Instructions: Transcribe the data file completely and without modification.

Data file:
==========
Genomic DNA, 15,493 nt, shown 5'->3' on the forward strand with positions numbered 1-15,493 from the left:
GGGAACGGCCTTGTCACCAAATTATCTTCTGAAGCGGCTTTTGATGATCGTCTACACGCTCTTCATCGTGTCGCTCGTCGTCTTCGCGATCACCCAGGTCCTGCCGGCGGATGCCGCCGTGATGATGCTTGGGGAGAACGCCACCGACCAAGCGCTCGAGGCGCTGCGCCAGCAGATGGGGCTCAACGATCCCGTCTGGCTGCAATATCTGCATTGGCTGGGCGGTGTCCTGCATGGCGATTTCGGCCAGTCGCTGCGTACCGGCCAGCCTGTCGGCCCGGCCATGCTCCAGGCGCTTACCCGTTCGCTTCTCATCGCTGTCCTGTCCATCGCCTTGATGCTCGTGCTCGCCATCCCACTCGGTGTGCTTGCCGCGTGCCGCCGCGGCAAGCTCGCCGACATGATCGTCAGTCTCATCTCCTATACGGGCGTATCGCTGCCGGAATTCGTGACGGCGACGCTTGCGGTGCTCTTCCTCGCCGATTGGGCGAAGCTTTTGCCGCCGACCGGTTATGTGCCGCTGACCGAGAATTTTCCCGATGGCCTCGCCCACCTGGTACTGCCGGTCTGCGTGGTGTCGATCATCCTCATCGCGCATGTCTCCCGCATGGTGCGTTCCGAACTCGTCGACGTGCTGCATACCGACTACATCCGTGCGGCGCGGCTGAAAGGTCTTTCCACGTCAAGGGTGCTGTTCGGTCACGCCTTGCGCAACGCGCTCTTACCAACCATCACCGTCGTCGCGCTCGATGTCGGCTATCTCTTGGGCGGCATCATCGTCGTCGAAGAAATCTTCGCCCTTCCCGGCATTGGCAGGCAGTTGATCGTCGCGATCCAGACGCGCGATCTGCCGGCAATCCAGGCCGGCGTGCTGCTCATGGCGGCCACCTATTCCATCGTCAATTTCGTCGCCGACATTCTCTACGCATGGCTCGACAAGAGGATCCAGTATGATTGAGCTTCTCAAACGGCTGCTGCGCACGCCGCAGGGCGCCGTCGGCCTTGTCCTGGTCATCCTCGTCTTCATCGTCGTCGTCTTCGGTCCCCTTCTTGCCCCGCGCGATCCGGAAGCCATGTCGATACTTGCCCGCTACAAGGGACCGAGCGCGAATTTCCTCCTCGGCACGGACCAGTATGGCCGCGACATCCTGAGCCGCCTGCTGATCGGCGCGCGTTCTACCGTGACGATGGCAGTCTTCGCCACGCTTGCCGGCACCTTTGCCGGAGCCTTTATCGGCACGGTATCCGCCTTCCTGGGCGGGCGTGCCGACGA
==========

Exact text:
Genomic DNA, 15,493 nt, shown 5'->3' on the forward strand with positions numbered 1-15,493 from the left:
GGGAACGGCCTTGTCACCAAATTATCTTCTGAAGCGGCTTTTGATGATCGTCTACACGCTCTTCATCGTGTCGCTCGTCGTCTTCGCGATCACCCAGGTCCTGCCGGCGGATGCCGCCGTGATGATGCTTGGGGAGAACGCCACCGACCAAGCGCTCGAGGCGCTGCGCCAGCAGATGGGGCTCAACGATCCCGTCTGGCTGCAATATCTGCATTGGCTGGGCGGTGTCCTGCATGGCGATTTCGGCCAGTCGCTGCGTACCGGCCAGCCTGTCGGCCCGGCCATGCTCCAGGCGCTTACCCGTTCGCTTCTCATCGCTGTCCTGTCCATCGCCTTGATGCTCGTGCTCGCCATCCCACTCGGTGTGCTTGCCGCGTGCCGCCGCGGCAAGCTCGCCGACATGATCGTCAGTCTCATCTCCTATACGGGCGTATCGCTGCCGGAATTCGTGACGGCGACGCTTGCGGTGCTCTTCCTCGCCGATTGGGCGAAGCTTTTGCCGCCGACCGGTTATGTGCCGCTGACCGAGAATTTTCCCGATGGCCTCGCCCACCTGGTACTGCCGGTCTGCGTGGTGTCGATCATCCTCATCGCGCATGTCTCCCGCATGGTGCGTTCCGAACTCGTCGACGTGCTGCATACCGACTACATCCGTGCGGCGCGGCTGAAAGGTCTTTCCACGTCAAGGGTGCTGTTCGGTCACGCCTTGCGCAACGCGCTCTTACCAACCATCACCGTCGTCGCGCTCGATGTCGGCTATCTCTTGGGCGGCATCATCGTCGTCGAAGAAATCTTCGCCCTTCCCGGCATTGGCAGGCAGTTGATCGTCGCGATCCAGACGCGCGATCTGCCGGCAATCCAGGCCGGCGTGCTGCTCATGGCGGCCACCTATTCCATCGTCAATTTCGTCGCCGACATTCTCTACGCATGGCTCGACAAGAGGATCCAGTATGATTGAGCTTCTCAAACGGCTGCTGCGCACGCCGCAGGGCGCCGTCGGCCTTGTCCTGGTCATCCTCGTCTTCATCGTCGTCGTCTTCGGTCCCCTTCTTGCCCCGCGCGATCCGGAAGCCATGTCGATACTTGCCCGCTACAAGGGACCGAGCGCGAATTTCCTCCTCGGCACGGACCAGTATGGCCGCGACATCCTGAGCCGCCTGCTGATCGGCGCGCGTTCTACCGTGACGATGGCAGTCTTCGCCACGCTTGCCGGCACCTTTGCCGGAGCCTTTATCGGCACGGTATCCGCCTTCCTGGGCGGGCGTGCCGACGA